|The Exceedingly Proper Serving of Fowl
||[Apr. 26th, 2009|10:09 am]
Sure, most people know how to cut up a turkey. But have you ever carved a duck? Well, you shouldn't have! You're supposed to "unbrace" a duck. |
Specialized terms for cooking go way back in English as a mark of how the server's profession was established. The understanding of such jargon was part of the mark of proper nobility and servitors. Food was very important and such specialized language called attention to it.
So what do we need to know?
- One spoils a hen
- One frusts a chicken
- One sauces a capon (and if you think those three are all pretty much the same creature, they are but you must be proper and distinguish!)
- One unbraces a duck
- One rears a goose
- One lifts a swan
- One displays a crane
- One disfigures a peacock
- One allays a pheasant
And those are just the common birds one might serve! Consult the original text, the 1685 manual "The Accomplisht Cook" (about halfway down), for a complete guide on how to accomplish, and speak of, such things. There'll be a quiz tomorrow. ;)
The poor peacock...
They're not reputedly very good eating, anyway.
I thought you were supposed to unbrace a sheep. Y'know, like in the song, "Unbraceable Ewe".
I was just singing that song to myself a few seconds before reading this post. HOW WEIRD IS THAT???
Great minds (with nonzero-intersecting cultural backgrounds) think alike!
Thanks for the quick lesson and the reading recommend!
Might I in turn suggest to you a pair of volumes of similar interest: Escoffier's Le Guide Culinaire, the early 20th century treasure trove of interesting foodstuffs, many of which have been forgotten if not utterly reviled; and Stephen Rinella's Scavenger's Guide to Haute Cuisine, the story of a modern day attempt to revive some of those forgotten recipes, by any means necessary. (Disclaimer: I have only browsed the former, but I'm about to embark on a second delicious reading of the latter.)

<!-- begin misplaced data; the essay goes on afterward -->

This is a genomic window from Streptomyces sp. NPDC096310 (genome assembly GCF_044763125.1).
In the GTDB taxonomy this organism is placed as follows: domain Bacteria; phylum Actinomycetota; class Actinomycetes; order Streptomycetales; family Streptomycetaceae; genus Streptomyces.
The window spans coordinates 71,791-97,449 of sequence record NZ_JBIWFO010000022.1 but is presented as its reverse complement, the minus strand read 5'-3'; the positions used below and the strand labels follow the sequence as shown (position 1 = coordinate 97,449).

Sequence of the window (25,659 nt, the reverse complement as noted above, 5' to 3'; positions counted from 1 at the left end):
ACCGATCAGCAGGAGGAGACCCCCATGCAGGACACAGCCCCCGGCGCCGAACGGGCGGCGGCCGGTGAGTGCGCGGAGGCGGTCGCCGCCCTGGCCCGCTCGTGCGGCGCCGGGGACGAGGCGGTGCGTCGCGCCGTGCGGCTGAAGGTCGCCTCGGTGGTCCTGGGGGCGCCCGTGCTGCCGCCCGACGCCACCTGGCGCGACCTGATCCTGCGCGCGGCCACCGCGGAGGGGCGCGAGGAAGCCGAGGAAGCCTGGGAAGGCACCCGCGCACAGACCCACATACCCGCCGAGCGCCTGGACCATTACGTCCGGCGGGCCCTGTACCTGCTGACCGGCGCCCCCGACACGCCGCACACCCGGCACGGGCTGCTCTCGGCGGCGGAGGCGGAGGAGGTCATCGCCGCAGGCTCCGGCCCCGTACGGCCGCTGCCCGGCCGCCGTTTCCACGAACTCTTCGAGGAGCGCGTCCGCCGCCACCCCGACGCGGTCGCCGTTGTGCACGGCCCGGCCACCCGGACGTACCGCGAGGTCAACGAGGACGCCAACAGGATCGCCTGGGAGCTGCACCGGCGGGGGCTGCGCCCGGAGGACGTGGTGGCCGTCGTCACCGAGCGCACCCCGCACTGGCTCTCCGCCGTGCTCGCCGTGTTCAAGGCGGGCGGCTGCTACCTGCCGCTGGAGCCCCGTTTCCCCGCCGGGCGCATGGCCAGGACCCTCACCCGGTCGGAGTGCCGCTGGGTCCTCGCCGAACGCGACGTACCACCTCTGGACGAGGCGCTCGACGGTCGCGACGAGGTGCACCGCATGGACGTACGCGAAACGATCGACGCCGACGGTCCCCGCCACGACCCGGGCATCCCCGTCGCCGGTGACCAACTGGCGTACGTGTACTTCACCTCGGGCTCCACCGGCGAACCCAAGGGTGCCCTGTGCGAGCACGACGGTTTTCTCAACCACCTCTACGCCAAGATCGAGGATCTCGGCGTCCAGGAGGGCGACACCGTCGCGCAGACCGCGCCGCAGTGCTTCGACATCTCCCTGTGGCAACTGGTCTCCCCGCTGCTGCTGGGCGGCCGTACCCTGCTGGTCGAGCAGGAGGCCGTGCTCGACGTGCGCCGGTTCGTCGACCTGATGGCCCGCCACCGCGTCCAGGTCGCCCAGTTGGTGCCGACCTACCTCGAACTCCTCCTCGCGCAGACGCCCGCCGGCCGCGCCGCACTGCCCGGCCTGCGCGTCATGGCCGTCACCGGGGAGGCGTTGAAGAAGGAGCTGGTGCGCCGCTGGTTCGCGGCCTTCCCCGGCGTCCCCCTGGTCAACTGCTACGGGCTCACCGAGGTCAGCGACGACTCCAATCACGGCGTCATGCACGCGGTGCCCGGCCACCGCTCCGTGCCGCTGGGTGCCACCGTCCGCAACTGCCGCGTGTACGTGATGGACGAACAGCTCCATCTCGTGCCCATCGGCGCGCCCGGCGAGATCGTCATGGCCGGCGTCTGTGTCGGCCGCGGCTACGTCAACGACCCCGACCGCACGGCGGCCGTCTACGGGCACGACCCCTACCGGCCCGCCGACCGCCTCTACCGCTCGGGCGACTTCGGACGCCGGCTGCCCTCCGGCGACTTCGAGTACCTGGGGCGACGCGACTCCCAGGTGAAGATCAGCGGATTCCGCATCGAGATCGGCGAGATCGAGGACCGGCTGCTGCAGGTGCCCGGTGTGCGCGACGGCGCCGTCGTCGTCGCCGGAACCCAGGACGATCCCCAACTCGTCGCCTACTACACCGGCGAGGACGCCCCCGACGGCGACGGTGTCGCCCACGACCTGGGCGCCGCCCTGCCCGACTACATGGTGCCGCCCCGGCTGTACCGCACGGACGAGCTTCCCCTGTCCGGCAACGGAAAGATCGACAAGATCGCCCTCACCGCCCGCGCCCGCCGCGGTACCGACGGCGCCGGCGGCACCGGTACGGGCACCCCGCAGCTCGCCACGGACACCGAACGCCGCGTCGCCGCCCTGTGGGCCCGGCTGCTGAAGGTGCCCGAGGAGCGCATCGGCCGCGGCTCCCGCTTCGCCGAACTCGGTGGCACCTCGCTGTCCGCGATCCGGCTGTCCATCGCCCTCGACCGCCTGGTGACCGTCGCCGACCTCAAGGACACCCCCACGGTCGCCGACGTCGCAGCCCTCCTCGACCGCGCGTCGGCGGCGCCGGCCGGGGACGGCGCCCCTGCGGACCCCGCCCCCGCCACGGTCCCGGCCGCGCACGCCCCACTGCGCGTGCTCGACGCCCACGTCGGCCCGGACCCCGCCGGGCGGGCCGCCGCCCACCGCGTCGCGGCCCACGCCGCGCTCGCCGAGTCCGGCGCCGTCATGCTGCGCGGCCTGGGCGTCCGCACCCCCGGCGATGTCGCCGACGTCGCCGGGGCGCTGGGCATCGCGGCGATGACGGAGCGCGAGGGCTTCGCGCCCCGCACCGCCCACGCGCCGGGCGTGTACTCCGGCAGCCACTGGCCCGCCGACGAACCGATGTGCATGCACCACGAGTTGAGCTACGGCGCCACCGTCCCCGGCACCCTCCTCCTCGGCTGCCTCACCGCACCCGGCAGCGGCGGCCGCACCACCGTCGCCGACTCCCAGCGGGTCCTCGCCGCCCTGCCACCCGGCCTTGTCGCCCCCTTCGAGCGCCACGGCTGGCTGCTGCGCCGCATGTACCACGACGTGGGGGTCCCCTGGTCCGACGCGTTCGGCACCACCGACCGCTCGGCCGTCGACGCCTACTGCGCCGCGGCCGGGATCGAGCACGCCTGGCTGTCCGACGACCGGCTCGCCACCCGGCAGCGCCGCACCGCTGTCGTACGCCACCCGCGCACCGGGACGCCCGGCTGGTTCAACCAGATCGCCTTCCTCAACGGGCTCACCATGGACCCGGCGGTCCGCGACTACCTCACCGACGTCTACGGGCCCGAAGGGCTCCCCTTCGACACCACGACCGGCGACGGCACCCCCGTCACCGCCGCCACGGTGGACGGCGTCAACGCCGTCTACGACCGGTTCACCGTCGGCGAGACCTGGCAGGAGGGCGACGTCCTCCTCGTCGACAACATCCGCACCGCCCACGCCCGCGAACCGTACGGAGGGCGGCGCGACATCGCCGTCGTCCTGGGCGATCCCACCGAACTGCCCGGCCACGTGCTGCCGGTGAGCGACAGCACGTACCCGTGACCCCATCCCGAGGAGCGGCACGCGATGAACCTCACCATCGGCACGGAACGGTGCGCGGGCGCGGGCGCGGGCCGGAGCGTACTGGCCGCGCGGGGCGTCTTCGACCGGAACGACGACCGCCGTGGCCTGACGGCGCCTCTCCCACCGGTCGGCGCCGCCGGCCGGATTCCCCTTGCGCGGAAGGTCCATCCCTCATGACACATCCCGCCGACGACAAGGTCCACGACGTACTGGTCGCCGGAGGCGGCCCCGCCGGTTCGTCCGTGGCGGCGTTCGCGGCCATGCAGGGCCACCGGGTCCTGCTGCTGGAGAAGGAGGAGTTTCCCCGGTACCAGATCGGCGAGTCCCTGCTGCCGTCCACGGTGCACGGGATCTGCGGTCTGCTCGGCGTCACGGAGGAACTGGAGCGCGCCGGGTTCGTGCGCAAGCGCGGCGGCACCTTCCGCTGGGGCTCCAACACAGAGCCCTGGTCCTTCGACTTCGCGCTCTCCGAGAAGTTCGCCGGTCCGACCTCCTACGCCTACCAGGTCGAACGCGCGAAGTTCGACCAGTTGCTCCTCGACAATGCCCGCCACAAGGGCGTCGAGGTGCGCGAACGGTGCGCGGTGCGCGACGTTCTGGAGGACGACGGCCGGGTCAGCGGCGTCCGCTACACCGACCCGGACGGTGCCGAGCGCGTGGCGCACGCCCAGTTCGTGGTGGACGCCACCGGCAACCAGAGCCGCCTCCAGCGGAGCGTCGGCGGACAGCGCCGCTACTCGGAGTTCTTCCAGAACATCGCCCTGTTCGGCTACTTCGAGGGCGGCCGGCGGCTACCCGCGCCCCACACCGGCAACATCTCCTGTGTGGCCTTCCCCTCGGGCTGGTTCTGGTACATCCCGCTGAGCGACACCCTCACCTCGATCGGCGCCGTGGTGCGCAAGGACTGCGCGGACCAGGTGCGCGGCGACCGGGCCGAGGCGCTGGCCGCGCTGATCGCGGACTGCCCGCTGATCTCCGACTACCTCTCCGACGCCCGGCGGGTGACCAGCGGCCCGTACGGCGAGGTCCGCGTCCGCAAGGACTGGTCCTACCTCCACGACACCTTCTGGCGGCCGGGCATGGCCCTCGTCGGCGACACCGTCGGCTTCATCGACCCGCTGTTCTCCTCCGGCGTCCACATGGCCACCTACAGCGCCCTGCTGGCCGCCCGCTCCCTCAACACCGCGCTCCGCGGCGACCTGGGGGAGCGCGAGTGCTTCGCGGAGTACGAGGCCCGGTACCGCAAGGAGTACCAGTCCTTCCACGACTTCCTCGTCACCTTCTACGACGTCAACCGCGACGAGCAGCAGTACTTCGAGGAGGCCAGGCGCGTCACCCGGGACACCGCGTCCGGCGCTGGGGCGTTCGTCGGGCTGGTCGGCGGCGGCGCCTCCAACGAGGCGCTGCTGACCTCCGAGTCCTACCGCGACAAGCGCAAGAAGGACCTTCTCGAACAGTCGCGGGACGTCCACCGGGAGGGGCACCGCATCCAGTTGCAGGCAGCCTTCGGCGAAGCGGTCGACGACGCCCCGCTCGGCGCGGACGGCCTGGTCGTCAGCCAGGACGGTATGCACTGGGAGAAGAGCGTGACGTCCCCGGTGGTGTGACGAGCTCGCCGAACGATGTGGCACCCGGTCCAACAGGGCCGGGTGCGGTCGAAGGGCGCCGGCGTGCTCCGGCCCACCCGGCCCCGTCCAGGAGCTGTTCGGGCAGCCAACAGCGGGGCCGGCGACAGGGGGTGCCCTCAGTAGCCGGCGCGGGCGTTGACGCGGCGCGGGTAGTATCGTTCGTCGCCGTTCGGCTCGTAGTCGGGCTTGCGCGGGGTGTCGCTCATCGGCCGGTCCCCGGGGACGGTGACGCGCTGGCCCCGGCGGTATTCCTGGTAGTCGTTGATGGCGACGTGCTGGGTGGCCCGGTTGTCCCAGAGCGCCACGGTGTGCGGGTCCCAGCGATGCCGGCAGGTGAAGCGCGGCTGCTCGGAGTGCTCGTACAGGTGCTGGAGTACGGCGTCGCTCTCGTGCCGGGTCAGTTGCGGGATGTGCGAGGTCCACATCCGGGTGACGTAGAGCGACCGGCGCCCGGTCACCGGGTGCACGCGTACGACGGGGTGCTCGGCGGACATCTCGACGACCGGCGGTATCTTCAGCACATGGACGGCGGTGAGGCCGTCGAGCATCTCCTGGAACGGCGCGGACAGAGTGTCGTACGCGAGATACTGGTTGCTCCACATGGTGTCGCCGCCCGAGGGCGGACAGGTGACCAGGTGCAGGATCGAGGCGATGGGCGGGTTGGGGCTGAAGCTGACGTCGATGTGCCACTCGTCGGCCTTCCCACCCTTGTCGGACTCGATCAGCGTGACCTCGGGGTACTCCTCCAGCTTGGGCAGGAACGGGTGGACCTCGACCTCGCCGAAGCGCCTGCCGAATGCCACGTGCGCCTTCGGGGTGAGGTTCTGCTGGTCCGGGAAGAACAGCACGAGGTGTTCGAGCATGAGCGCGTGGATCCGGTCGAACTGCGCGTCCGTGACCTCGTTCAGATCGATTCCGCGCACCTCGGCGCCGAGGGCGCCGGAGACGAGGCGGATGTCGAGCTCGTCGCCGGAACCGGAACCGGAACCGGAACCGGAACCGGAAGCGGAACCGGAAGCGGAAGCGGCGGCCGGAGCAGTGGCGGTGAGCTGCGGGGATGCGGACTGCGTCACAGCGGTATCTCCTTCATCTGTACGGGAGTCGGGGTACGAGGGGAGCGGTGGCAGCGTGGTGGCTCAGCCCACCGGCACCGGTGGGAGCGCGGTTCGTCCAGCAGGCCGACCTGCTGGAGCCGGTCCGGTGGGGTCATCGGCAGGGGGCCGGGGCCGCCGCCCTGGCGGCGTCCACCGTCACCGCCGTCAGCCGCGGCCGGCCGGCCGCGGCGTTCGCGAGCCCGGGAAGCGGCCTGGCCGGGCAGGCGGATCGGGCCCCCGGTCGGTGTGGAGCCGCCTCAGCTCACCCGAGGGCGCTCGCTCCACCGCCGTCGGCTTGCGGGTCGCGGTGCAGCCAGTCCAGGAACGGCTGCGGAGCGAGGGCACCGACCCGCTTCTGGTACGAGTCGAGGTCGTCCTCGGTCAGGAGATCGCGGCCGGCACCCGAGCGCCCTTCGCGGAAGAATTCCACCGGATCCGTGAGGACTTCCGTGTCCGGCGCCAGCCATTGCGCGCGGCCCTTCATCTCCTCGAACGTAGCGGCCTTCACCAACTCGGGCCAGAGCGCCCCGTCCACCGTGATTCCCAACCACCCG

I have heard that there is a recent foodie trend to serving all the stuff that for years were considered by-products, but were actually part of french (and other) cuisine in in the past. fancy chefs like Thomas Keller are doing this!
(wow, I need a foodie icon.) ;-)
I know of Escoffier, of course, but haven't had a chance to read it. Did read bits of Scavenger's Guide and it looked pretty good (but I ended up not buying it that day).
That's as bad as the collective nouns for flocks/herds/packs
of various species.
Furries being furries, if these get out, I'll lay odds that we'll see long threads about just which words one uses when preparing dragons, gryphons, manticores, and unicorns.
One "ignites" a dragon, one "alights" a gryphon, and one "deflowers" a unicorn.
...But let's not get silly. No one eats manticores.
So, have you reared a goose?
Oh my! I'd not heard of "Posh Nosh". Those are great. Thanks! :D
I don't think what is called should concern people that eat food that I make. They should be more concerned on calling the poison center and ambulance service.